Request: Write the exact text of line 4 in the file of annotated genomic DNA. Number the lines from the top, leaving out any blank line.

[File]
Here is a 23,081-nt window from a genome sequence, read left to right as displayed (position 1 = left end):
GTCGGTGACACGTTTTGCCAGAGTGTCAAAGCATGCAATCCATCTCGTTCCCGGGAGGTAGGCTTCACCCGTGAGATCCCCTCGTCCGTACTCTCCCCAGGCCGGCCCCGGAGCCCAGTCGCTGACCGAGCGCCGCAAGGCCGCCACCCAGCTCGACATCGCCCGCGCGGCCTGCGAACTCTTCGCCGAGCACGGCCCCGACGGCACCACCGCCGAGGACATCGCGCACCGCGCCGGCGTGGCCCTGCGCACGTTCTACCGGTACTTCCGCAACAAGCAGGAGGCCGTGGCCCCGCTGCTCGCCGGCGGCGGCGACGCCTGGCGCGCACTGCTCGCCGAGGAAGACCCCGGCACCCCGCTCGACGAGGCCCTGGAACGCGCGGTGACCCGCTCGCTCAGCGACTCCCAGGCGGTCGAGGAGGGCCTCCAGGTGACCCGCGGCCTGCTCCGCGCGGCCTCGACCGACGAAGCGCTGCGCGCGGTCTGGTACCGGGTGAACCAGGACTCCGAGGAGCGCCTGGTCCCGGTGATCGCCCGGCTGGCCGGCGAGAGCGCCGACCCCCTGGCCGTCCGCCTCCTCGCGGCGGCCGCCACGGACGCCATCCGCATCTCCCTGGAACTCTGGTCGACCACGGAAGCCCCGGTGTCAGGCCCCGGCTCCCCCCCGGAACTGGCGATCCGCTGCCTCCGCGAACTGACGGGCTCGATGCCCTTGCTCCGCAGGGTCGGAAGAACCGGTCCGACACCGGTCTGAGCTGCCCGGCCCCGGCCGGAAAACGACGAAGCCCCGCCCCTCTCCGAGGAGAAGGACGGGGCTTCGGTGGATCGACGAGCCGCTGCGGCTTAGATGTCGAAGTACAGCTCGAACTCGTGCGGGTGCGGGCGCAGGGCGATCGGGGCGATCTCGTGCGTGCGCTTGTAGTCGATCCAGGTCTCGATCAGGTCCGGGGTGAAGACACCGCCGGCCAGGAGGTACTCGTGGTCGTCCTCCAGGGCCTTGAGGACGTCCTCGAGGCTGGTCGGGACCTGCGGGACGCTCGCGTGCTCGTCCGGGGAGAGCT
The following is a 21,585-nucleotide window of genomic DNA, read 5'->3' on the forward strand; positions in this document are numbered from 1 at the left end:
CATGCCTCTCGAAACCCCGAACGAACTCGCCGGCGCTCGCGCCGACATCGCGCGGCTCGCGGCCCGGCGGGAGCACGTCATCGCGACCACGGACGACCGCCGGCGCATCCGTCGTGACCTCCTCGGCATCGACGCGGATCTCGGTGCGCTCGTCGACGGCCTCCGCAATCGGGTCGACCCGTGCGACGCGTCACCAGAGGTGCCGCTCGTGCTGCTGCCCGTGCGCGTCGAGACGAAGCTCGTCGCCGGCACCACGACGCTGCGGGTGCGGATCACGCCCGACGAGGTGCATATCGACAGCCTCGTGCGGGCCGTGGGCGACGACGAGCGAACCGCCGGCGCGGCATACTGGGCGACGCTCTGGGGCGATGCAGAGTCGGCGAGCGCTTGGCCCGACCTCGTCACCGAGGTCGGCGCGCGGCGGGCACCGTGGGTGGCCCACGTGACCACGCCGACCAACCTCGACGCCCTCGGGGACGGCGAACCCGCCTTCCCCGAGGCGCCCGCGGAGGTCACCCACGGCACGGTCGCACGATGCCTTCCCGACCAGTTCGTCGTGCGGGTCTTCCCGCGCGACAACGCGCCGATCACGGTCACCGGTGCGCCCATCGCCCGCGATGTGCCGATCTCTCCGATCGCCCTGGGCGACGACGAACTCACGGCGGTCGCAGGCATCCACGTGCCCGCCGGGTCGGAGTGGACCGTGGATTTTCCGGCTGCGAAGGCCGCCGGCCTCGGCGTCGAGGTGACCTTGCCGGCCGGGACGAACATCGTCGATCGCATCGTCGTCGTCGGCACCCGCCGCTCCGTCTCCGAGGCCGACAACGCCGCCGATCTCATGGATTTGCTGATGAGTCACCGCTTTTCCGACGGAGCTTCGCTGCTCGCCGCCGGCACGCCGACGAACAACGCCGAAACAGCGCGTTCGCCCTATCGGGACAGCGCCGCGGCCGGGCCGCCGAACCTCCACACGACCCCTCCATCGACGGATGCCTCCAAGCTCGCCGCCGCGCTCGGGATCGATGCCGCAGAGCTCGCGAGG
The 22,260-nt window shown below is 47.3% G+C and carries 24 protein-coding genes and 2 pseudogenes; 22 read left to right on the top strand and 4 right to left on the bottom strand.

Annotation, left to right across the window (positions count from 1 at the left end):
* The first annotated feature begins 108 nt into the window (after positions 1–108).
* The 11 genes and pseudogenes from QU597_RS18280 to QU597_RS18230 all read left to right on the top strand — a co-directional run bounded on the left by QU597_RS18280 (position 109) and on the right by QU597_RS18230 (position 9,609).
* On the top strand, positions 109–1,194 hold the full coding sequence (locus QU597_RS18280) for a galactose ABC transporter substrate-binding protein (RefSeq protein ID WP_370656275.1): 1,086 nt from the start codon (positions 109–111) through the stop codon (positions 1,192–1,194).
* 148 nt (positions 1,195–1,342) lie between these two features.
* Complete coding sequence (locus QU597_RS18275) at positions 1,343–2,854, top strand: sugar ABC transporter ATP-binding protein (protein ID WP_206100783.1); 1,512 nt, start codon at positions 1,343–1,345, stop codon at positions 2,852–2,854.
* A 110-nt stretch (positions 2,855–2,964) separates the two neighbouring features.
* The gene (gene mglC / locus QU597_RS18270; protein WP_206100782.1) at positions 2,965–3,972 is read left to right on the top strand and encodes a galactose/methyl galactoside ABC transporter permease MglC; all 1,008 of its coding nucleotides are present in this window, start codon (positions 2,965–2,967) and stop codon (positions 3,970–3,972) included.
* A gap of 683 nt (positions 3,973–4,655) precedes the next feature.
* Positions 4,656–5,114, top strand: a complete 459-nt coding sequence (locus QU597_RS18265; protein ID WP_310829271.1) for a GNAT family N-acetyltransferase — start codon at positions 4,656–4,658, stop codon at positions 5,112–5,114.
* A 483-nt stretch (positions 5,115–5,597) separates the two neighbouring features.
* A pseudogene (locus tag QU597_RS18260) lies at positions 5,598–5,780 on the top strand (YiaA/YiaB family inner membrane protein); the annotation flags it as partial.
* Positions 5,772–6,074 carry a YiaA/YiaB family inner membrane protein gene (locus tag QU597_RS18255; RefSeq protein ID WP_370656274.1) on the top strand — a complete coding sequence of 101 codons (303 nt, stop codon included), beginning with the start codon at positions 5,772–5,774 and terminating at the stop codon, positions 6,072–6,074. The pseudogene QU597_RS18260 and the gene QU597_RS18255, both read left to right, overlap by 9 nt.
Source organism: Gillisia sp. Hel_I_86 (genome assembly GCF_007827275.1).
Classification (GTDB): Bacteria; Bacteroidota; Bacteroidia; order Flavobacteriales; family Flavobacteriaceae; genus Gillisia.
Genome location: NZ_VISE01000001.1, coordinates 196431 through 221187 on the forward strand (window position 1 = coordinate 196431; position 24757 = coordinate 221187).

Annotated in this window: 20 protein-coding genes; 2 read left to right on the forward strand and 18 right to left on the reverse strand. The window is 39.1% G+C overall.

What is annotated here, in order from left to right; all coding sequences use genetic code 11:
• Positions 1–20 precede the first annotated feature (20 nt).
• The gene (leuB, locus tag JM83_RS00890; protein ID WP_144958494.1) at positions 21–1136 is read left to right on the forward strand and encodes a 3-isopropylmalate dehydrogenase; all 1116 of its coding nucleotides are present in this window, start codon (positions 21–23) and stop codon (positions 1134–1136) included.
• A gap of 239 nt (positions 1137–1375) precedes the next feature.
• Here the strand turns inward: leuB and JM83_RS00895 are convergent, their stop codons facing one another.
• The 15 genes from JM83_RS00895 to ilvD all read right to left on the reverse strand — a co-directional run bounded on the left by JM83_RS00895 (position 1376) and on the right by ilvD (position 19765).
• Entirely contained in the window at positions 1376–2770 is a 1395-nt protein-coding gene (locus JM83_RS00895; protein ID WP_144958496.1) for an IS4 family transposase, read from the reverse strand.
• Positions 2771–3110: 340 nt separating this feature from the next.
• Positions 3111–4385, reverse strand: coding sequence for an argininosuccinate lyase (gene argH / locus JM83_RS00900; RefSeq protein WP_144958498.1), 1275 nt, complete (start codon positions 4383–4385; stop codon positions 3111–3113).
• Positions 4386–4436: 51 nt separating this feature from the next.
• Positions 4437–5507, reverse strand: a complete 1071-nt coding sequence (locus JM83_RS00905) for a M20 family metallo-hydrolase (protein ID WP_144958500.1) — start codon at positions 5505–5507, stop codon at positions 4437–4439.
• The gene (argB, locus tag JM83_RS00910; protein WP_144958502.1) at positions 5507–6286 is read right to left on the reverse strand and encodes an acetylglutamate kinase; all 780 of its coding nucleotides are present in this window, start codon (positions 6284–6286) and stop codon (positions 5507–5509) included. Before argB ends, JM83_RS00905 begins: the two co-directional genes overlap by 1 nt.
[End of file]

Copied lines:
CATGCCTCTCGAAACCCCGAACGAACTCGCCGGCGCTCGCGCCGACATCGCGCGGCTCGCGGCCCGGCGGGAGCACGTCATCGCGACCACGGACGACCGCCGGCGCATCCGTCGTGACCTCCTCGGCATCGACGCGGATCTCGGTGCGCTCGTCGACGGCCTCCGCAATCGGGTCGACCCGTGCGACGCGTCACCAGAGGTGCCGCTCGTGCTGCTGCCCGTGCGCGTCGAGACGAAGCTCGTCGCCGGCACCACGACGCTGCGGGTGCGGATCACGCCCGACGAGGTGCATATCGACAGCCTCGTGCGGGCCGTGGGCGACGACGAGCGAACCGCCGGCGCGGCATACTGGGCGACGCTCTGGGGCGATGCAGAGTCGGCGAGCGCTTGGCCCGACCTCGTCACCGAGGTCGGCGCGCGGCGGGCACCGTGGGTGGCCCACGTGACCACGCCGACCAACCTCGACGCCCTCGGGGACGGCGAACCCGCCTTCCCCGAGGCGCCCGCGGAGGTCACCCACGGCACGGTCGCACGATGCCTTCCCGACCAGTTCGTCGTGCGGGTCTTCCCGCGCGACAACGCGCCGATCACGGTCACCGGTGCGCCCATCGCCCGCGATGTGCCGATCTCTCCGATCGCCCTGGGCGACGACGAACTCACGGCGGTCGCAGGCATCCACGTGCCCGCCGGGTCGGAGTGGACCGTGGATTTTCCGGCTGCGAAGGCCGCCGGCCTCGGCGTCGAGGTGACCTTGCCGGCCGGGACGAACATCGTCGATCGCATCGTCGTCGTCGGCACCCGCCGCTCCGTCTCCGAGGCCGACAACGCCGCCGATCTCATGGATTTGCTGATGAGTCACCGCTTTTCCGACGGAGCTTCGCTGCTCGCCGCCGGCACGCCGACGAACAACGCCGAAACAGCGCGTTCGCCCTATCGGGACAGCGCCGCGGCCGGGCCGCCGAACCTCCACACGACCCCTCCATCGACGGATGCCTCCAAGCTCGCCGCCGCGCTCGGGATCGATGCCGCAGAGCTCGCGAGG